The men who built the last remaining wonder of the ancient world ate meat regularly and worked in three months shifts, said Hawass. It took 10,000 workers more than 30 years to build a single pyramid, Hawass said a tenth of the work force of 100,000 that Herodotus wrote of after visiting Egypt around 450 B.C.
Hawass said evidence from the site indicates that the approximately 10,000 laborers working on the pyramids ate 21 cattle and 23 sheep sent to them daily from farms.
Though they were not slaves, the pyramid builders led a life of hard labor, said Adel Okasha, supervisor of the excavation. Their skeletons have signs of arthritis, and their lower vertebrae point to a life passed in difficulty, he said.
"Their bones tell us the story of how hard they worked," Okasha said.
Wildung said the find reinforces the notion that the pyramid builders were free men, ordinary citizens
"But let's not exaggerate here, they lived a short life and tomography skeletal studies show they suffered from bad health, very much likely because of how hard their work was."
Associated Press Writer Ian Deitch contributed to this report from Jerusalem.
Copyright 2010 The Associated Press.
January 12, 2010
MOCA Board of Trustees Names New York Gallerist Jeffrey Deitch as Museum Director
Egypt: New Find Shows Slaves didn't Build Ancient Monuments
Sotheby's to Offer Painting that Sparked Debate and Controversy
Yale University Says Lawsuit by Peru Should be Dismissed
Louvre Museum Reports it had 8.5 Million Visitors in 2009
New Traveling Exhibition Shows Elvis before He was "The King of Rock 'n' Roll"
Museum in Fort Worth will Present Works by Gabriel Acevedo Velarde
Smithsonian Museums Report 30 Million Visits in 2009
Van Gogh's Starry Night Named World's Most Popular Oil Painting of the Decade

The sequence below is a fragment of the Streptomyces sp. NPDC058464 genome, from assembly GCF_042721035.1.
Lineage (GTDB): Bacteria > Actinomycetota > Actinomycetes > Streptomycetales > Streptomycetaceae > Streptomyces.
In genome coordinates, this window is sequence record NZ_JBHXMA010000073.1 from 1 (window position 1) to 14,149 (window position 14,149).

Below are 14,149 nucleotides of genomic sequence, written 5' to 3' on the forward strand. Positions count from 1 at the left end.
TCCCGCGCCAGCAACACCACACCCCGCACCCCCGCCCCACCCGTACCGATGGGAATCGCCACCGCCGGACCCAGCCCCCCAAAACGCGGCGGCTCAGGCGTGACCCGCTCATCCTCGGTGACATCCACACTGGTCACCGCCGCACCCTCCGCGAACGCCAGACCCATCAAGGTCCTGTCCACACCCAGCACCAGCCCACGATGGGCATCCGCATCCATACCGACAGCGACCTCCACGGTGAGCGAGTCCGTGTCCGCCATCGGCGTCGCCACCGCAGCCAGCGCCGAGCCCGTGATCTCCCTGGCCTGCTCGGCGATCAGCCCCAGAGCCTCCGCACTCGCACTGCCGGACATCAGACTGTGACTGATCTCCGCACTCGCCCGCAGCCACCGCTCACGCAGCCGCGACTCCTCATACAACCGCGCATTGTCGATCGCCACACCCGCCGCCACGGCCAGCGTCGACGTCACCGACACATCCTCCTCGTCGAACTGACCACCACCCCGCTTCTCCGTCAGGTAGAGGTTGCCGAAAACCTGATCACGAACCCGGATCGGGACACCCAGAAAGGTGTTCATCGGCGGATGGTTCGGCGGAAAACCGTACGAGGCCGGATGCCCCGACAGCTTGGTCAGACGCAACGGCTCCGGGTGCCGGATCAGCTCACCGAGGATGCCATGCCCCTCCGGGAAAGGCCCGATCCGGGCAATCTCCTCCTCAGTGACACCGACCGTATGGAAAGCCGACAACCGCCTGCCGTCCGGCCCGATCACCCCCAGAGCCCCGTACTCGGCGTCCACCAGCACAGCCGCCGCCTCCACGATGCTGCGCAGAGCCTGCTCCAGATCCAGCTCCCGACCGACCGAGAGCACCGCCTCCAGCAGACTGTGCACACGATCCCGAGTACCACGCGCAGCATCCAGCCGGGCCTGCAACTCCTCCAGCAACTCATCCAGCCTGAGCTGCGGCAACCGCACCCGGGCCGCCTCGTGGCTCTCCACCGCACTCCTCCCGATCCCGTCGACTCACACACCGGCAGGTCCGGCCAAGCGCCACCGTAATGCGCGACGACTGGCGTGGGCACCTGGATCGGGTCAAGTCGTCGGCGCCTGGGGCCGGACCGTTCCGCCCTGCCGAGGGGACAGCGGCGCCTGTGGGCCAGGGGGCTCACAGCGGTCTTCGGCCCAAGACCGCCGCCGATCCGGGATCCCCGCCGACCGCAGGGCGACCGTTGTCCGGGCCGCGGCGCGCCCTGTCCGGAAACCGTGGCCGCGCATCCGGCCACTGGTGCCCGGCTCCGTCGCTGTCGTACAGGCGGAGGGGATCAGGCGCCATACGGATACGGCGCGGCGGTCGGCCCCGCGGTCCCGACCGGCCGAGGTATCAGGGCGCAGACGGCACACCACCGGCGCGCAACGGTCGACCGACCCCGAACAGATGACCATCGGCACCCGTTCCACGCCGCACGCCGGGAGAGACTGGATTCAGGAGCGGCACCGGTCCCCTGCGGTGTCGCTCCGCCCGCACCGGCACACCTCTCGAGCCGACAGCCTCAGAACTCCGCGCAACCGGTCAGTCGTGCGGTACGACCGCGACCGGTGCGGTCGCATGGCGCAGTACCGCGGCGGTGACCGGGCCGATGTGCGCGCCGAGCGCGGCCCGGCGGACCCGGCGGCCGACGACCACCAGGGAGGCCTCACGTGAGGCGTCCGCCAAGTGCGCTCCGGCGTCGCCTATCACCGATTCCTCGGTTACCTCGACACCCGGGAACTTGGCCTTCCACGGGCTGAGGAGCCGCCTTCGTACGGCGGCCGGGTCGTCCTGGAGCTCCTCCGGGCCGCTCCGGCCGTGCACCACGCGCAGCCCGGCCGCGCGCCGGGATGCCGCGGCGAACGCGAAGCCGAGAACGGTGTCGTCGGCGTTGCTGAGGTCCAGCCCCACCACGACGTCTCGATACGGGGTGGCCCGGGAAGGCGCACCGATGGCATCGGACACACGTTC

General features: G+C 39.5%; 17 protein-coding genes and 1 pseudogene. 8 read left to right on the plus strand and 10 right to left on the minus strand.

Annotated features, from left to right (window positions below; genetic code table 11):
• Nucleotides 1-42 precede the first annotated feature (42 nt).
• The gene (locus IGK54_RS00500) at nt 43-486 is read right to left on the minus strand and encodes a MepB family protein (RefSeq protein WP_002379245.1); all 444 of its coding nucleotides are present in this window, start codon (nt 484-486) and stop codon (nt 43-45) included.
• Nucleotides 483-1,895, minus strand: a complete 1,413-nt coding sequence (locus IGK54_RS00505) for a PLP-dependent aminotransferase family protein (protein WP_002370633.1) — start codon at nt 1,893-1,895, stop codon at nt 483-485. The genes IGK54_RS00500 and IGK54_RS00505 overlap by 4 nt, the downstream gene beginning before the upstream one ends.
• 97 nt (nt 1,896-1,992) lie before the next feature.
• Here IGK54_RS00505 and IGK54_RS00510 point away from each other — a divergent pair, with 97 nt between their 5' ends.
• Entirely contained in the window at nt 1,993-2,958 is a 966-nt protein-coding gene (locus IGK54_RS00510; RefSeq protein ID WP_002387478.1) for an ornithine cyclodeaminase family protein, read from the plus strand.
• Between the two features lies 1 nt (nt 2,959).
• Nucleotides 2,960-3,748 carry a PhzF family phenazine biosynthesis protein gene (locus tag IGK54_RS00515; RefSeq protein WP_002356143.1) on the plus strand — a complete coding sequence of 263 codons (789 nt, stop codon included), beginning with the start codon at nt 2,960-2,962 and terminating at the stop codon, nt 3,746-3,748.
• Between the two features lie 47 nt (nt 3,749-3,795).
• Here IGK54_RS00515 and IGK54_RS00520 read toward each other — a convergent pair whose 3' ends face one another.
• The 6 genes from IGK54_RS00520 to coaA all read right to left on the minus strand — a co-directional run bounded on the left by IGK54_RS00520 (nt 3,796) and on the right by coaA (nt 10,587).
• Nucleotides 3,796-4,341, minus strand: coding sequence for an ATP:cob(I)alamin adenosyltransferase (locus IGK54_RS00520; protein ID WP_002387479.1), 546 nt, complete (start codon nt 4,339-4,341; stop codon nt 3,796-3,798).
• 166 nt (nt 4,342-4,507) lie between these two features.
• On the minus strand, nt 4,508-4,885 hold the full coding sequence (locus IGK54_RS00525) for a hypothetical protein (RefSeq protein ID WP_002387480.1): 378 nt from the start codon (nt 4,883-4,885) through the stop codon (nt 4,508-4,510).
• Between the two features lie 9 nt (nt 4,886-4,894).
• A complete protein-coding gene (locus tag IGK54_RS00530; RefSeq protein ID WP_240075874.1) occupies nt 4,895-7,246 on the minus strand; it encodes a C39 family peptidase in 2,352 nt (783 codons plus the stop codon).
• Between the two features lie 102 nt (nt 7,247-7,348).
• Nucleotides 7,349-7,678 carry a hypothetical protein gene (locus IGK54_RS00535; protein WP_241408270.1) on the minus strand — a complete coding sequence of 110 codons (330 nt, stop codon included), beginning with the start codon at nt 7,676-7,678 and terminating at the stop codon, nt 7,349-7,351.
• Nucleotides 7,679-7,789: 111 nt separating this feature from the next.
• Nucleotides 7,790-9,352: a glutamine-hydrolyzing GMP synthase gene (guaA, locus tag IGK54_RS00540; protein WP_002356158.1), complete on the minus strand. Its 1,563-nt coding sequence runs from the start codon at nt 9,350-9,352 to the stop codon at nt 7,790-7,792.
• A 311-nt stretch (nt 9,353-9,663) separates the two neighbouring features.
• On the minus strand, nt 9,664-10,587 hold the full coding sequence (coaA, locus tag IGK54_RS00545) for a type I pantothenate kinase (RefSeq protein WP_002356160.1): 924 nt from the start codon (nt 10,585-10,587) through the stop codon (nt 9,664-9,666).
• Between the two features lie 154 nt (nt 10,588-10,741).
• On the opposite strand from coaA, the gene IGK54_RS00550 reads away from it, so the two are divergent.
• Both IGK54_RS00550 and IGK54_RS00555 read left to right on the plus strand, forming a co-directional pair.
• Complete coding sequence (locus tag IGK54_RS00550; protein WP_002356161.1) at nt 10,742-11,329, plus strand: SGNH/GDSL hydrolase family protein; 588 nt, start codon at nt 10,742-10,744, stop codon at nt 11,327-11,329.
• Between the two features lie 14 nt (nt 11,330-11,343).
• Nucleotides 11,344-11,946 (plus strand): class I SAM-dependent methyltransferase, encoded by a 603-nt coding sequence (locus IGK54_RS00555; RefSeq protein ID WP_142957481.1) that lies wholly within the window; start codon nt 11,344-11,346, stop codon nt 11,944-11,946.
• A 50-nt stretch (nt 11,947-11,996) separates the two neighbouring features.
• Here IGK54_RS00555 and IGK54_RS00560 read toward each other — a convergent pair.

Style on Sunset Goes Cutting Edge for the New Year at Bonhams
Everson to Fill Galleries with Color Field Sculptures by Tim Scott
Haus der Kunst to Show "Ed Ruscha: 50 Years of Painting"
New Commission by Mat Collishaw to be Presented at BFI Gallery
Hoang Van Bui, Homefronts III Born Again, at Kiang Gallery
First U.S. Exhibition of Medieval Glass Objects for Daily Use Opens in May
Exhibition Showcases Animated Films from Harvard's Long History with the Practice
"Light of the Sufis: The Mystical Arts of Islam" Opens May 2010
Major Exhibition of Photographs by Timothy H. O'Sullivan Opens at the Smithsonian American Art Museum
Burial Discovered at Bonampak Building
Most Popular Last Seven Days
1.- Regrets: Upper Belvedere opens exhibition featuring recent work by Jasper Johns
2.- Swedish-born star of La Dolce Vita, Anita Ekberg, has died in Rome at the age of 83
3.- Swedish archaeologists find rare 2,500-year-old relief depicting two pharaonic deities
4.- 'American Dreams: Paintings by John Mellencamp' opens at the Morris Museum of Art
5.- Isabella Stewart Gardner Museum welcomes Nathaniel Silver as Assistant Curator of the Collection
6.- Art Institute names new curator: Rebecca Long will be responsible for Italian and Spanish art
7.- The 'Holy Grail' of electric guitars, the original Les Paul 'Black Beauty' prototype, up for auction at Guernsey's
8.- 10,000 photos taken between 1840 and 1920 from Jerome Manin's collection to be sold
9.- Special Asterix cartoons to honour French satirical newspaper Charlie Hebdo dead
10.- The art world uncovered: Art travel experiences like you've never seen before
Egyptian Archaeologists Unveil Discovery of 4,300-Year-Old Tombs with Vivid Wall Paintings
57 Ancient Tombs with Mummies Unearthed by Archeologists in Egypt
Archaeologists in Egypt Find Ptolemaic-Era King Statue
Egypt Finds Hoard of 2,000-Year-Old Bronze Coins
Egypt's Zahi Hawass Urges States to Cooperate on Artifact Return
Door to Afterlife from Ancient Egyptian Tomb Found by Archaeologists
Mummy of Egypt's Monotheist Pharaoh to Return Home
Massive Head of Famous Pharaoh Amenhotep III Unearthed in Egypt
Egypt's King Tutankhamun Born of Incestuous Marriage: Tests
Egypt to Soon Announce King Tutankhamun DNA Test Results
Museums, Exhibits, Artists, Milestones, Digital Art, Architecture, Photography,
Photographers, Special Photos, Special Reports, Featured Stories, Auctions, Art Fairs,
Anecdotes, Art Quiz, Education, Mythology, 3D Images, Last Week, .
|Royalville Communications, Inc|